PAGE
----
If you are not familiar with these two, then what about Michael Jordan? Perhaps did you like most of us sports interested people watch Michael Jordan’s documentary series on Netflix, The Last Dance? Did you think about that he stopped playing basketball for a while? He actually started a career in baseball in order to find balance and focus in his life. Even though if you are the greatest in your sport, you are the one who should decide your life. Maybe a new challenge like Klûft, Nilsson or Jordan is the way to go in order to find balance and focus in your life? Like Seth-Wenzel, dare to be selfish and learn how you work at your best. Focus and Balance are transferable skills you can use in other contexts too, just remember that it is okay to make your own decisions.

If you missed the first part about Mental strength, check it out here.

Next up, teamwork and values

In the next part about transferable skills from athletes, we speak with Rob Haans, who explains the importance of putting people in focus and the significance of the team for both athletes and entrepreneurs. Rob Haans has his own experience as a triple world champion in jujutsu and as the team captain for the Swedish jujutsu national team.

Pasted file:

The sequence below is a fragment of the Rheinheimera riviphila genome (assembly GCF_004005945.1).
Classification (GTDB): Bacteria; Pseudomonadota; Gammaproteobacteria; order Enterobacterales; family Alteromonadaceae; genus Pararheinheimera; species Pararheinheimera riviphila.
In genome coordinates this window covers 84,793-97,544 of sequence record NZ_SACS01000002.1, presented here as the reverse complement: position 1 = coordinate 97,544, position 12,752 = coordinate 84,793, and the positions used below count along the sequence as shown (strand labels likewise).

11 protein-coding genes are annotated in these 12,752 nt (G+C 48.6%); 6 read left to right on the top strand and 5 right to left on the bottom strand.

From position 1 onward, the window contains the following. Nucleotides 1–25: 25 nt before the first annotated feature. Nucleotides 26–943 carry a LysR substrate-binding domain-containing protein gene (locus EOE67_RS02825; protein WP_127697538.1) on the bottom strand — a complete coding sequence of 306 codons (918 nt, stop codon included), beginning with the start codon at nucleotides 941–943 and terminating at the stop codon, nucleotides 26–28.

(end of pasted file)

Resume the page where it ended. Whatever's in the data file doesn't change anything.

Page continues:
This story is made by Caroline Wendt at Future By Lund and the original story comes from here: Personal durability, part 2: Martial artist William Seth-Wenzel talks about why you should dare to ask for help.

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If you like this, you might want to go further and read these:

– How to get a job in tennis
– What a current sport management student needs to know
For employers and job seekers in the sports industry
3 ways to express passion for sports jobs

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See you soon with more lessons learned from the sports field that will enhance your creativity and your career in sports.